6. Dossier Submission
Once approved by immigration, the adoptive parents will submit their dossier. The agency will translate it, and then they will submit it to the government in the child’s country. This process can be a bit lengthy, or in our case with the first adoption, within a month’s time. Some countries will also require the adoptive parents to submit other forms and letters of intent, this is a very country specific process.
Yes, this is the waiting process of waiting, waiting, and waiting some more. Some parents will be waiting for an official referral, and in our case, we will be waiting for travel dates. Once our dossier and PAIR letter are sent to country, it is all submitted, we will be waiting for our travel dates to go meet her.
8. Travel to Country
When given the date to travel, the parents will often arrive and either meet with the government or the orphanage. Our country this time requires two trips, so the first one, we will get to meet Glory. John will be travelling on the second trip by himself. With A&T, we met with the facilitator, then accepted their referral, and then we traveled to their region. We were able to meet them, talk with the orphanage, and proceed through the in country paper chase and court. We spent a little over a week in their region visiting them each day after the first week we had spent in Kiev. We then travelled home, the courts took ten days okay the adoption, we went back to country for a few weeks in order to get the kids, get their passports, go to visa appointments, catch scarlet fever 😉 and finally bring them home.
Some countries require one short trip, some require lengthy stays, and some will have the parents to come back. John will have to go back to get Glory. So we will come home and wait. The process and wait is fairly standard in Ukraine, but for some countries the wait can be months…..I know….how am I going to meet my baby girl knowing her medical needs, and then leave her for who knows how long?!
10. Bringing the child home.
In country to bring the child home, the parents meet with immigration to secure a visa. This usually entails a medical physical by immigration. Our appointment for Anna and Tanner was quite interesting, they had scarlet fever, they had the rash that goes with it, and so we were sent to a hospital in order to make sure they didn’t have some crazy awful contagious disease. It rained so hard, in a span of 10 minutes sitting in traffic, that I was certain our car would be carried away in a flood. Eventually we were able to secure visas and paperwork, and get on a plane to the states. Once arriving on American soil, the paper work must be handed over to immigration officers at the airport. This will give the child a certificate of citizenship, it will be mailed to the adoptive parents.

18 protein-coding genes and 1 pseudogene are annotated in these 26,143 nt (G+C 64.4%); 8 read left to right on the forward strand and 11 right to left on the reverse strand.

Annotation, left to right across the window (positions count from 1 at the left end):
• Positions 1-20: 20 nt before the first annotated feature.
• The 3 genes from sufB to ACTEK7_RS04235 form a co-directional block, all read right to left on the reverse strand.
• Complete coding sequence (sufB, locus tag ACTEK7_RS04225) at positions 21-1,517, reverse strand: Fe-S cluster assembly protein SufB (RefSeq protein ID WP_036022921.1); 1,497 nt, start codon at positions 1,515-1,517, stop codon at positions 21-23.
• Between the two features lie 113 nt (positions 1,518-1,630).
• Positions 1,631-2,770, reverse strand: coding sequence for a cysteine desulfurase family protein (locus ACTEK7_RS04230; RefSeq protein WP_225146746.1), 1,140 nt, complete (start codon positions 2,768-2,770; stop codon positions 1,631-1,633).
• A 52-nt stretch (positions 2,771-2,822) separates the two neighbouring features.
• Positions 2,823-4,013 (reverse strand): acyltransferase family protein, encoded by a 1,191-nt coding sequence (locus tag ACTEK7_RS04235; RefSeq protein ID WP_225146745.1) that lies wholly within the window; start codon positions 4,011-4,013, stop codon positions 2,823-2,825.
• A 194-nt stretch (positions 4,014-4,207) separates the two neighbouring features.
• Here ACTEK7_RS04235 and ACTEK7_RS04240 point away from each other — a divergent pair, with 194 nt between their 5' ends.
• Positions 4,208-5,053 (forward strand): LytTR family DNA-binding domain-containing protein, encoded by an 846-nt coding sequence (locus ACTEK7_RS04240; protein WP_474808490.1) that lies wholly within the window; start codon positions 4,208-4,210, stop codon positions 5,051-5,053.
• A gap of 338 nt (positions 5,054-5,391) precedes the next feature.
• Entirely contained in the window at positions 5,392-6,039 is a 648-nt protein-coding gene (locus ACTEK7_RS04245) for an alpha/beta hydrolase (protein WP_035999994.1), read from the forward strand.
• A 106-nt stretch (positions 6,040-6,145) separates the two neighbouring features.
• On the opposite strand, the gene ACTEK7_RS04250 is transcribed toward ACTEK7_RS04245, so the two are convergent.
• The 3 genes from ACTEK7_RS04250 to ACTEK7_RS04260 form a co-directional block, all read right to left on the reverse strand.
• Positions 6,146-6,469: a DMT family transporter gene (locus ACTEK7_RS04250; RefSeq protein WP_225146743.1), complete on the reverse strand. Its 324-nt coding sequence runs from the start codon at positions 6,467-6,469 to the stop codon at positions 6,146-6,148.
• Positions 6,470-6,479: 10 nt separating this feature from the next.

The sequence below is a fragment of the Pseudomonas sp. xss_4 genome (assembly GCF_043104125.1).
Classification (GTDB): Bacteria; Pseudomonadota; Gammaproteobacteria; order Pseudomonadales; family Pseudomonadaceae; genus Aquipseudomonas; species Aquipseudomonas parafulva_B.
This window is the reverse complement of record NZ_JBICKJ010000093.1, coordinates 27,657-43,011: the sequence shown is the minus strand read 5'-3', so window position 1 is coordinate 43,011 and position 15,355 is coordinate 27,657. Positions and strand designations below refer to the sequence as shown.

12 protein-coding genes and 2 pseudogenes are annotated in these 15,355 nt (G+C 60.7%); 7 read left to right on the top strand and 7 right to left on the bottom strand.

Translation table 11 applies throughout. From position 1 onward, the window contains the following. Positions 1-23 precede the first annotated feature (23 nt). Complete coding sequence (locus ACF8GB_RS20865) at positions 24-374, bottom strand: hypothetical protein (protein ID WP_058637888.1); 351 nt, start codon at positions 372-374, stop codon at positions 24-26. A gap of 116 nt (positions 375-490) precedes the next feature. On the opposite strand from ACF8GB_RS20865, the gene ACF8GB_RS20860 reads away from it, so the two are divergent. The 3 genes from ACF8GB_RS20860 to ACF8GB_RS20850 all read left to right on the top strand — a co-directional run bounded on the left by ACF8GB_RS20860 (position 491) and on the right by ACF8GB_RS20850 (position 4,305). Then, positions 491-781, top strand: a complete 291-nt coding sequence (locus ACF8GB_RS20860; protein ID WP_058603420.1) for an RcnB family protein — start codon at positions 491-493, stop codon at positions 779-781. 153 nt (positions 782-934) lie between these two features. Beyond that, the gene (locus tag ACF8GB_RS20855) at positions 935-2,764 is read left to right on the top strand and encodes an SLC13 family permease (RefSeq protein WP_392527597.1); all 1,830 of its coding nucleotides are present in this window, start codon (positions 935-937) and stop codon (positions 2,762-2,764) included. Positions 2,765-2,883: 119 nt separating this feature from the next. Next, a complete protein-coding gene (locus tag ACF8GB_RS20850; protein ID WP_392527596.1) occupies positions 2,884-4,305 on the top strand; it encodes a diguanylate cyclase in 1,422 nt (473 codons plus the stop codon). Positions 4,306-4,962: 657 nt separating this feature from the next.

11. Post adoption visits.
This is a big part of the adoption completion. Some countries will require the parents to re-adopt the child in the U.S. We will do this for Glory. The child will also have follow up by the social worker from the home study. Different states and countries have different requirements for this one. DO THESE VISITS! I need to impress this fact upon all readers who may adopt, do not skip out on these. The country seeing that parents are caring for the child is important, the post adoption information is why adoption get to continue. If they are not done, it is very possible that a country would shut it’s doors to adoptions by citizens of our country.
This is again, a very general outline of the process for international adoption. We just received our USCIS appointment for next week! We have accepted Glory’s referral, and our dossier will be state certified next week as well. Once we receive our immigration approval (hopefully mid July), we will send our dossier off! I don’t know how long it’s going to take in order to translate it and get travel dates, but as it stands, it feels like and eternity. I don’t think we will get such luck like we did with A&T, their whole adoption process from start to finish (although we already had a home study) took less than six months.